BOOK I. MISS BROOKE.
2. CHAPTER II.
"`Dime; no ves aquel caballero que hacia nosotros viene sobre un
caballo rucio rodado que trae puesto en la cabeza un yelmo de oro?'
`Lo que veo y columbro,' respondio Sancho, `no es sino un hombre
sobre un as no pardo como el mio, que trae sobre la cabeza una
cosa que relumbra.' `Pues ese es el yelmo de Mambrino,' dijo Don
"`Seest thou not yon cavalier who cometh toward us on a
dapple-gray steed, and weareth a golden helmet?' `What I see,'
answered Sancho, `is nothing but a man on a gray ass like my own,
who carries something shiny on his head.' `Just so,' answered Don
Quixote: `and that resplendent object is the helmet of Mambrino.'"
"Sir Humphry Davy?" said Mr. Brooke, over the soup, in his easy
smiling way, taking up Sir James Chettam's remark that he was studying
Davy's Agricultural Chemistry. "Well, now, Sir Humphry Davy;
I dined with him years ago at Cartwright's, and Wordsworth was there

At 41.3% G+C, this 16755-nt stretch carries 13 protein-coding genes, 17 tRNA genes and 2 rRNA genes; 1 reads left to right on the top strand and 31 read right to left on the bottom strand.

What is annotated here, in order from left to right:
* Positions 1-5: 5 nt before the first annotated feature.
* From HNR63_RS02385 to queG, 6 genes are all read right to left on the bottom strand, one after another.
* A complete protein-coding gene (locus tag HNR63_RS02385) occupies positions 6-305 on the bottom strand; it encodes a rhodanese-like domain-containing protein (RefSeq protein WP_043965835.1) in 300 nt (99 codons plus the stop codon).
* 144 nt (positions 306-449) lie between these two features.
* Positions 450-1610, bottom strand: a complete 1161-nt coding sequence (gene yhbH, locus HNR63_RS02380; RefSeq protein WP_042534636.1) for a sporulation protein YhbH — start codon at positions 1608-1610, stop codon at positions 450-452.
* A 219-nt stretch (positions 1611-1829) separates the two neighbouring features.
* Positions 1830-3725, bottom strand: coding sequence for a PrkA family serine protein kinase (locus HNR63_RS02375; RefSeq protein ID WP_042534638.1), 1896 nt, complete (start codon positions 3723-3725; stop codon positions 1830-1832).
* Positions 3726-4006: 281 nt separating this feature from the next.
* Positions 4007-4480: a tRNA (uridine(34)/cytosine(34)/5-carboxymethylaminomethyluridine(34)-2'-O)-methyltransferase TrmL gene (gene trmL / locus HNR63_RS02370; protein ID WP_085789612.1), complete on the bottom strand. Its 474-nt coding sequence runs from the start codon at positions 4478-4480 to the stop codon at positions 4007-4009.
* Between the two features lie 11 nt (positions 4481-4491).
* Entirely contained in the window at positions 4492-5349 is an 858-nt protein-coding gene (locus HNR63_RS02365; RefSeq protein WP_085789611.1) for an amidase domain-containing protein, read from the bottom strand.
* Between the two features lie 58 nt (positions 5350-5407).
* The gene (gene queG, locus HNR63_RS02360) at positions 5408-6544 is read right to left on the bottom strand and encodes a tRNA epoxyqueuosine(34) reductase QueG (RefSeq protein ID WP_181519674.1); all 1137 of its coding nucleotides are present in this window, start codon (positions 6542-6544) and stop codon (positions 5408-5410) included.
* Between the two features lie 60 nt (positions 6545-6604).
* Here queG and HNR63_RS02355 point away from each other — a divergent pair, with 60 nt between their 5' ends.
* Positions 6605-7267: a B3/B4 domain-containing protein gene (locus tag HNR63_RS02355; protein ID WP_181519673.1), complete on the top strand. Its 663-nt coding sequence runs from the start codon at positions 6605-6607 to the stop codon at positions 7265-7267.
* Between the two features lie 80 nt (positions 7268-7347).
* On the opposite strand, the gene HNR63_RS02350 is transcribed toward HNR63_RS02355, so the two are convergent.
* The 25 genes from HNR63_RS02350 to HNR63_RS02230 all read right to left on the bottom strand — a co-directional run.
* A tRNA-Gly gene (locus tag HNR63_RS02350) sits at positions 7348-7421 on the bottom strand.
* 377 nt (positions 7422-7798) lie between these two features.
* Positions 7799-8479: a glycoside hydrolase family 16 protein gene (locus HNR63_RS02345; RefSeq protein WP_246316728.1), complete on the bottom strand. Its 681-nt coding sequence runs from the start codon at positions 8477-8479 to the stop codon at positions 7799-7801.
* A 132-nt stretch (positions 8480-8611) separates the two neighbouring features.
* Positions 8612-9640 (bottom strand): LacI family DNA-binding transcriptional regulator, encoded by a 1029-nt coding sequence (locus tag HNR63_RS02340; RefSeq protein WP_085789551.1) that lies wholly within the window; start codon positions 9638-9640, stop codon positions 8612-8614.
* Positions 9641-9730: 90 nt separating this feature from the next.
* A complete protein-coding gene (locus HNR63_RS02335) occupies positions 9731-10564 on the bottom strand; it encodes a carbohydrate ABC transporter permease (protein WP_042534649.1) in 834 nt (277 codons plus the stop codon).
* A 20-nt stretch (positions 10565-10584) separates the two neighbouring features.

too--the poet Wordsworth, you know. Now there was something singular.
I was at Cambridge when Wordsworth was there, and I never met him--and
I dined with him twenty years afterwards at Cartwright's. There's
an oddity in things, now. But Davy was there: he was a poet too.
Or, as I may say, Wordsworth was poet one, and Davy was poet two.
That was true in every sense, you know."
Dorothea felt a little more uneasy than usual. In the beginning
of dinner, the party being small and the room still, these motes from
the mass of a magistrate's mind fell too noticeably. She wondered
how a man like Mr. Casaubon would support such triviality. His manners,
she thought, were very dignified; the set of his iron-gray hair
and his deep eye-sockets made him resemble the portrait of Locke.
He had the spare form and the pale complexion which became a student;
as different as possible from the blooming Englishman of the
red-whiskered type represented by Sir James Chettam.
"I am reading the Agricultural Chemistry," said this excellent baronet,
"because I am going to take one of the farms into my own hands,
and see if something cannot be done in setting a good pattern
of farming among my tenants. Do you approve of that, Miss Brooke?"